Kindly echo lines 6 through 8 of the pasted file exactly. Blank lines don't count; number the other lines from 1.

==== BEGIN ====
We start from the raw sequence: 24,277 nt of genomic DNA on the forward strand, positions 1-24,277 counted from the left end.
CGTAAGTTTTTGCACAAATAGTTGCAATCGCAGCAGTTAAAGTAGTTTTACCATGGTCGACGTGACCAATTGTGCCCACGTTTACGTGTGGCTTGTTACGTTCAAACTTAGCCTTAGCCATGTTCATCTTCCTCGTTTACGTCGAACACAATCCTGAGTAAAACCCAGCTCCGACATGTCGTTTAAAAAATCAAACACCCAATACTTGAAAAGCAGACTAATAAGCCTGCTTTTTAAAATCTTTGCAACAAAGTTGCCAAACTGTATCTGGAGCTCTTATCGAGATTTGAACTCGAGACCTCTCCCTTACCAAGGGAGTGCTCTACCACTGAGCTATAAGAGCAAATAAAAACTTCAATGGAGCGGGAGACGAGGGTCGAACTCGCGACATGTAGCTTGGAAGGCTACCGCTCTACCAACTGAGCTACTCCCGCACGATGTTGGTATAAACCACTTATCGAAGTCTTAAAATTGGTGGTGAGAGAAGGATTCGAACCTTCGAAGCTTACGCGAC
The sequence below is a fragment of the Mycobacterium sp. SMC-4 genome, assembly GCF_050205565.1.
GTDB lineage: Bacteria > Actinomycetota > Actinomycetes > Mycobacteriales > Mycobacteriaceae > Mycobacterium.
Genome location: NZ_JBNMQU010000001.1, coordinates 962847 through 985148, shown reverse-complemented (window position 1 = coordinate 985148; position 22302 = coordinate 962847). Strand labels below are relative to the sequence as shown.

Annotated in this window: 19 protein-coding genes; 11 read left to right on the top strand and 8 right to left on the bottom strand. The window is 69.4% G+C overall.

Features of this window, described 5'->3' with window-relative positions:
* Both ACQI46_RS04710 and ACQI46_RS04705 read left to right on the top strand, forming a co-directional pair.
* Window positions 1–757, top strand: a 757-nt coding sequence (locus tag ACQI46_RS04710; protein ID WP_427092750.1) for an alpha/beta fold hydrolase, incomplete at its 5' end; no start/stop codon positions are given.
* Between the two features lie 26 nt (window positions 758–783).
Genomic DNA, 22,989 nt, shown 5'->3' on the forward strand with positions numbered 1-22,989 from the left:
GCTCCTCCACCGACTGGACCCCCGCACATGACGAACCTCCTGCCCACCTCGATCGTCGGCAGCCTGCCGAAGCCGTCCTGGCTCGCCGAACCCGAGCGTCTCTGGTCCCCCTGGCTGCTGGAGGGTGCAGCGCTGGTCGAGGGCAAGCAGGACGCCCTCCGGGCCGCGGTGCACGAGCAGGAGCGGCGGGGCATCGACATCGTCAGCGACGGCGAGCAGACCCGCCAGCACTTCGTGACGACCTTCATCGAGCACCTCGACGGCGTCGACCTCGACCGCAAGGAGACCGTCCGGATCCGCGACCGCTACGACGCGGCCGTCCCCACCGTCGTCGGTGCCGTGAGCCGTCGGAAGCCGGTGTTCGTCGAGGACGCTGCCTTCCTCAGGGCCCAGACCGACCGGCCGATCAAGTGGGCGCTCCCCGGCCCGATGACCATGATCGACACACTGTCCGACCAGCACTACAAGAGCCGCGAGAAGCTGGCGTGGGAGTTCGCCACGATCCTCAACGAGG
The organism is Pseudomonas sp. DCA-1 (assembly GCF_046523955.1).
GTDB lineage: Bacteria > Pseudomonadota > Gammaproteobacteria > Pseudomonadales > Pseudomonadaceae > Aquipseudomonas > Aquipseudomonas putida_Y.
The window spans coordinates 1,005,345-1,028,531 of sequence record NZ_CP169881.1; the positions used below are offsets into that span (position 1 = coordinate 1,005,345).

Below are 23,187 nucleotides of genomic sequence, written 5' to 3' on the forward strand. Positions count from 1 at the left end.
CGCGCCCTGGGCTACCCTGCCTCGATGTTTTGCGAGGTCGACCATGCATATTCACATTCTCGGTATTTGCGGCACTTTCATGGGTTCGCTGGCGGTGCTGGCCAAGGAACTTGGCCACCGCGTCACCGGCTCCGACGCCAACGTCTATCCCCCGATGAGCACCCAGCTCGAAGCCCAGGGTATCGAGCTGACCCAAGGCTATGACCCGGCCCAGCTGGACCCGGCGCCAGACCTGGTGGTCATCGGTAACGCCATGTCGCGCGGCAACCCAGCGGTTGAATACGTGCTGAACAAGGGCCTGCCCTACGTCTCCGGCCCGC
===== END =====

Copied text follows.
Annotated in this window: 19 protein-coding genes; 11 read left to right on the top strand and 8 right to left on the bottom strand. The window is 69.4% G+C overall.

Features of this window, described 5'->3' with window-relative positions:
* Both ACQI46_RS04710 and ACQI46_RS04705 read left to right on the top strand, forming a co-directional pair.